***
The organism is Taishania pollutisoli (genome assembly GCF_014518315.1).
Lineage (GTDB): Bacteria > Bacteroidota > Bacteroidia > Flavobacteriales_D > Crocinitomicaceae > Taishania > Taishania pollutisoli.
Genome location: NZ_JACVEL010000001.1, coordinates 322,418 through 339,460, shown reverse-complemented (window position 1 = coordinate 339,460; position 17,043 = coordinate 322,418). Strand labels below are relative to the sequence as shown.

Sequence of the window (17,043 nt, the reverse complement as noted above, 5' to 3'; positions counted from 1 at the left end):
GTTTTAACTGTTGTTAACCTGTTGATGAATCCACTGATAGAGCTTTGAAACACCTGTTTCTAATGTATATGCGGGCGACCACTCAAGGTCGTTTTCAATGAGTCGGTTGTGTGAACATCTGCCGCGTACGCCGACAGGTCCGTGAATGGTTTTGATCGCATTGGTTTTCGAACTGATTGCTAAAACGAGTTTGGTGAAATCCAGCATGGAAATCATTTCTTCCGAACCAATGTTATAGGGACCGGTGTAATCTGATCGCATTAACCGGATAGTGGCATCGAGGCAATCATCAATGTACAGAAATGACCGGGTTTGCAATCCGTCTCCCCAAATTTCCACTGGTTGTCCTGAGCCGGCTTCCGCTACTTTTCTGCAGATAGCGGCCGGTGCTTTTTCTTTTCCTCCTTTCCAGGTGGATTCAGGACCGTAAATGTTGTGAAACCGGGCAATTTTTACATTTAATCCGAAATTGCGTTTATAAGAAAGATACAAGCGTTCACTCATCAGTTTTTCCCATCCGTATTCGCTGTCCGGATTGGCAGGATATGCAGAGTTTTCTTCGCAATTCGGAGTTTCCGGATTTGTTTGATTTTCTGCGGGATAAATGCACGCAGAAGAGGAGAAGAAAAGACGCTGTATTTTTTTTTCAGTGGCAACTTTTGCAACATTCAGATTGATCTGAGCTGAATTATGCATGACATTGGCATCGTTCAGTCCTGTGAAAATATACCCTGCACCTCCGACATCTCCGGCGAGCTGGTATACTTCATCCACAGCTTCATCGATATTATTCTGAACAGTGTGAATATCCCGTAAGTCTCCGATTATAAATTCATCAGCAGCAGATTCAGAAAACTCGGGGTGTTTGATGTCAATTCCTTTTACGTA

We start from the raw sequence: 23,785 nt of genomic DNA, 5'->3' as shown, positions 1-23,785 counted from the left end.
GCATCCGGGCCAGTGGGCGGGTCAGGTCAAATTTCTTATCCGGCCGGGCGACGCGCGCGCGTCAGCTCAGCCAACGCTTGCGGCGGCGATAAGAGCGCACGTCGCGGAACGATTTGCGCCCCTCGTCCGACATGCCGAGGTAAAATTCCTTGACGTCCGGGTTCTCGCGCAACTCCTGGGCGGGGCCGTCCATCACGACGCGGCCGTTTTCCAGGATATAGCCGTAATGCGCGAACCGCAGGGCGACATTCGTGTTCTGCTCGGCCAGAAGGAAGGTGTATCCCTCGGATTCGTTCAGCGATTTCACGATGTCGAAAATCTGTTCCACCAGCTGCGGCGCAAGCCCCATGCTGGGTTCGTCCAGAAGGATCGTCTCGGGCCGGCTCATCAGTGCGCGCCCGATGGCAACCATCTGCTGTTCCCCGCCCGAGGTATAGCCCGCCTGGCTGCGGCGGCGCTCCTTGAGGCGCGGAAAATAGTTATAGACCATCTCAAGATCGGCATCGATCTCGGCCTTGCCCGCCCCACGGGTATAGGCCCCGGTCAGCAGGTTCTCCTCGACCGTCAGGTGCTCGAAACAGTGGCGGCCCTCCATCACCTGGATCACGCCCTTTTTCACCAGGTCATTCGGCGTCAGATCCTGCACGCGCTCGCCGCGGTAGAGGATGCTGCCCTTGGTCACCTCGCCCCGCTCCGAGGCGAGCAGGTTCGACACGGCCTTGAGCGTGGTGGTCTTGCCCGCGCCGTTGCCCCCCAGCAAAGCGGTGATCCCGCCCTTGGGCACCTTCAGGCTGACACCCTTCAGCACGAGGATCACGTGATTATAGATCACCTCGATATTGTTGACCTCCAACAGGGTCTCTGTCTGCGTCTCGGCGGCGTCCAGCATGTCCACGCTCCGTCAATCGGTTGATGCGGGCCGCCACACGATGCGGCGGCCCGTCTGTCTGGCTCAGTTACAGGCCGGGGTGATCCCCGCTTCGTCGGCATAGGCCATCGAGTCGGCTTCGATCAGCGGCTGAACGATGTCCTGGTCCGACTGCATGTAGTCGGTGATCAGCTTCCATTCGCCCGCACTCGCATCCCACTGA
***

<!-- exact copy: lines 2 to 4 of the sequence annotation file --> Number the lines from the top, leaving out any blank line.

Lineage (GTDB): Bacteria > Bacteroidota > Bacteroidia > Flavobacteriales_D > Crocinitomicaceae > Taishania > Taishania pollutisoli.
Genome location: NZ_JACVEL010000001.1, coordinates 322,418 through 339,460, shown reverse-complemented (window position 1 = coordinate 339,460; position 17,043 = coordinate 322,418). Strand labels below are relative to the sequence as shown.

Sequence of the window (17,043 nt, the reverse complement as noted above, 5' to 3'; positions counted from 1 at the left end):